One surprising element is the sheer breadth of LA Noire's primary storyline, which provides plenty of duration despite its fast tempo. With 21 primary case missions to solve, along with 40 side missions and countless collectables, LA Noire packs the breadth of content we've typically come to expect from a Rockstar Games title. Hopefully, Team Bondi will look into the possibility of releasing content cut from the game as the promise of two more desks will be an enticing DLC proposition.

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Overall Score: 0/10
LA Noire is a defining moment in video games on this generation, and more than just because of its use of MotionScan technology. The free-roaming genre has become a little stale in recent years, yet LA Noire manages to inject a renewed sense of vigour to the scene and capably demonstrates that video games don't have to be just about your trigger skills. Put simply, LA Noire is the latest must-have from the ever reliable Rockstar Games.

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User avatar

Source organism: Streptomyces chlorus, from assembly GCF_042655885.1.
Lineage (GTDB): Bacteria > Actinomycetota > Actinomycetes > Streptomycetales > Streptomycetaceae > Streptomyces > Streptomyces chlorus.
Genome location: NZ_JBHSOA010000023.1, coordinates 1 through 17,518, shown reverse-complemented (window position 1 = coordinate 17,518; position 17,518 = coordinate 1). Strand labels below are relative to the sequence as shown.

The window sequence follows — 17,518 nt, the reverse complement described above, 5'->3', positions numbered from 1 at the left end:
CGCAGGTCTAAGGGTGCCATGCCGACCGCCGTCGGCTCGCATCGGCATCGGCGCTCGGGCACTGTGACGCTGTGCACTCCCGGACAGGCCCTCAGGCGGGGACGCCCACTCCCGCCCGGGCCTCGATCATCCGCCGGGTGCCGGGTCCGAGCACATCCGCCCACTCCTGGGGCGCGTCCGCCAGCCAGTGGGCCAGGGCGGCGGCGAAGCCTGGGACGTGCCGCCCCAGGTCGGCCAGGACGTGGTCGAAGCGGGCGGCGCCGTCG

By: Anonymous

Added:Sat 28th May 2011 14:39, Post No: 61

post: no 60

While it is easy, its not that easy. You still have to look for evidence in some times larger areas, and if you do miss it, it could affect your interrogations, which are done well, but there shouldn't be only 3 options in a conversation. The game is a long crime thriller. It take around 25  hours to 100 % it, and you can still replay cases and do things differetly then before. There is alot of action in this game, but the core of the game is the clue finding, and the interrogations.


User avatar
By: Anonymous

Added:Wed 25th May 2011 02:27, Post No: 60

L.A. Noire is a huge miss.  It's simply not fun.  It's not really even a game.  It's this semi-interactive narritive.  Nothing I do matters.  Everything is way too easy, and lacks any soul.  There is no real detective work,  the game will tell you what's important evidence, no need to think.  Then it tells you to go to point x and talk to y.  Someone runs from you, insert boing foot chase, return to station, case closed.  Rinse and repeat 20 times.  BORING!


User avatar
By: Peter Corr

Added:Sat 21st May 2011 15:07, Post No: 59